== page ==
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I just blown up two amps in one week-end


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#1 of 83 OFFLINE   PhillJones

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Posted August 16 2004 - 01:05 AM

I know this is a long post but I urge you to perservere. There's nothing like a bit of shadenfreuder to cheer you up on a Monday morning.

Finally my shiny new Amex with the 6 months interest free comes through so I head down to a dealer in Boston to buy my long awaited RSX-1056.

Giddy as a school boy I bring it home, connect a source a my speakers, turn it on and BANG!!!! Fortunately, the dealer is open on Sundays so I give them a ring and they offer to do a straight swap, so far everybody thinks that it's just a bad bit of electronics.

So, cut to Sunday afternoon, I plug the amp in with no source and no speakers and it powers up with no sound and light show so I unplug it, wire up the speakers and a source and turn it back on. Guess what?

So, I go out and get an electronic tester find that there is a short in my new speakers. Well darn it says I, only in not so many words.

The position now is that there probably is a 'persona non gratis' bill up in the only Rotel dealer in Boston with the face of Phill 'amp killer' Jones on it (This is not literally true). They refund my money but wouldn't offer to replace it or sell me anything else. I got the distinct impression that I wasn't welcome.

So now I'm stuck with my home theater dreams in tatters. I'm left with three questions.

1) Are there no fuses or protection circuits in these things. The short was there from power on so shouldn't a fuse blow before the electronics go up in a sheet of flame?

2) Are Rotel amps just not so robust? Should I look for a better protected amp? My wife now thinks I shouldn't get onw on the grounds that, 'they blow up when you look at them funny.'

3) If I do replace it, where the hell am I gonna get it from? Obviously, this last question is a bit difficult to answer since the only rotel dealer in Boston is not at home to Mr amp killer.

Your's Frustrated

The phantom electronics fryer



Edited to correct model number. I'de managed to upgrade my amp without spending any money. Posted Image

I've edited slightly to avoid any inexactness in describing my dealings with the dealer. I don't want to be accused of bad mouthing anybody.

#2 of 83 OFFLINE   Dan J S

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Posted August 16 2004 - 01:30 AM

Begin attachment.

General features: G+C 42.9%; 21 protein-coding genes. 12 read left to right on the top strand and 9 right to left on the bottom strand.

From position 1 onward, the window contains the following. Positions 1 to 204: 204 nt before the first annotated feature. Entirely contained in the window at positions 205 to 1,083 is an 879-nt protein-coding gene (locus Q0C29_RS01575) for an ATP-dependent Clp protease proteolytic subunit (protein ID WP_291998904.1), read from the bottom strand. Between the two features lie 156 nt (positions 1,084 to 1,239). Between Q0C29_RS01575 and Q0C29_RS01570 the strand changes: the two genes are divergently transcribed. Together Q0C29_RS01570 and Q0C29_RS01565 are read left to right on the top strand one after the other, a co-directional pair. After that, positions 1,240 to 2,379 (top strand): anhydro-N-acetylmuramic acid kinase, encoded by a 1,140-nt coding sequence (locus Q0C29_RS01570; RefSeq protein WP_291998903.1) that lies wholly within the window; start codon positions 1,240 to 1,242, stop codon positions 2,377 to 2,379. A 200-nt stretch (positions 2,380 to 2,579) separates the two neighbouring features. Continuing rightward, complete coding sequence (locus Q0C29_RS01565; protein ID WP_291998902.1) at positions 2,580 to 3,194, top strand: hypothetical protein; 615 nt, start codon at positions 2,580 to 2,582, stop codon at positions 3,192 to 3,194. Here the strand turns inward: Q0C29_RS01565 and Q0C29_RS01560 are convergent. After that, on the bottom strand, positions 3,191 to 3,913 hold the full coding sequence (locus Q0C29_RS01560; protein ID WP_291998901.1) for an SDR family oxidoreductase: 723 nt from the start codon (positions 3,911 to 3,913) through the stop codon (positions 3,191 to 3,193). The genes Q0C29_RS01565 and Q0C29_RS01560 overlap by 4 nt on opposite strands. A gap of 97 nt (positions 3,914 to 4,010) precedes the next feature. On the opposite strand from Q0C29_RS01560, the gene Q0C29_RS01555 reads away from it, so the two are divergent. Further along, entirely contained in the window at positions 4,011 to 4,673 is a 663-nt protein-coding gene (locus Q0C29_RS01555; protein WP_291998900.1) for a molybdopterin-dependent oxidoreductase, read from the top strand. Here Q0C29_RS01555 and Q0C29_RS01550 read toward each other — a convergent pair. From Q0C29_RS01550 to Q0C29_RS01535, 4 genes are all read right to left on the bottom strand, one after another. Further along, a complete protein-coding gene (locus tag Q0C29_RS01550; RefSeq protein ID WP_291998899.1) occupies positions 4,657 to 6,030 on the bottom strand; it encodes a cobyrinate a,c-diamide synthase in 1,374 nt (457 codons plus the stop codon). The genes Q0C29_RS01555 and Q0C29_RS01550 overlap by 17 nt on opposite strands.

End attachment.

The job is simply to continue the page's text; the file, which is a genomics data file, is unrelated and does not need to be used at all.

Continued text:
You've just convinced me to never buy a Rotel amp. Any amplifier should have protection against this kind of stuff. Even my ancient Yamaha reciever will shut down if I short circuit the speaker cables. I found out about that first-hand, on two occasions.

#3 of 83 OFFLINE   Wayne Ernst

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Posted August 16 2004 - 02:01 AM

I find it odd that such a protection was not included in the amp. After all, it can't be that costly to create a circuit to handle such protection and fuses cost nearly nothing.
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#4 of 83 OFFLINE   James W. Johnson

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Posted August 16 2004 - 02:04 AM

The dealer got mad? I hope you cross them off your list of places to buy from.

#5 of 83 OFFLINE   Darrel McBane

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Posted August 16 2004 - 02:05 AM

Dan,You can't blame Rotel for a short in Phills speakers. I've owned Rotel amps (1090 and 1095) for years and they have performed perfect for me. I use a surge protector (Monster 5000 line conditioner for the 1095 and VansEvers Reference line cleaner for the 1090). Sorry to hear of you loss Phill. In the past I've seen people put fuses on speakers to protect power damage to the speaker. Most if not all modern speakers don't require people to do this. What speakers do you own Phill?
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#6 of 83 OFFLINE   PhillJones

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Posted August 16 2004 - 02:29 AM

Tannoy Mercury mX3-M I spoke to Rotel, they say that receivers have much less protection than seperate amps. My old Rotel stereo integrated had plenty of protection, why doesn't this model? Am I expecting too much? I know we can't blame Rotel for a short in the speakers but should the amp really destroy itself under such circumstances? If this is true for all receivers then I can either choose to live with it and just hope for the best or find a lower end pre-power combination to keep in my budget. I'm gutted because I really like the sound of the rotel but now I'm sacred to connect another in case something else ever goes wrong. To make matters worse, authorised Rotel dealers won't do mail order so I'll have to get somebody to give me a lift to Framingham if I want a replacement. Home theater sucks! (not really)

#7 of 83 OFFLINE   Dan J S

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Posted August 16 2004 - 02:44 AM

But a short in the speakers (before the voice coil), is the same as a short in the speaker cables, is it not? Every amplifier should have protection against this because of how easy it is to accidently touch connectors together.

#8 of 83 OFFLINE   JustinCleveland

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Posted August 16 2004 - 02:49 AM

How the hell can any amp produced in the last 10 years not include short protection? I've even had HTiBox's that would shut down if there were a short. Sorry to hear about your problems, though, Phill!

#9 of 83 OFFLINE   PhillJones

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Posted August 16 2004 - 02:56 AM

The short is right at the terminals. It's electrically the same as a short in the cables. So the verdict is that Rotel RSX-1065 has a flawed design?

#10 of 83 OFFLINE   Brad_Harper

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Posted August 16 2004 - 03:16 AM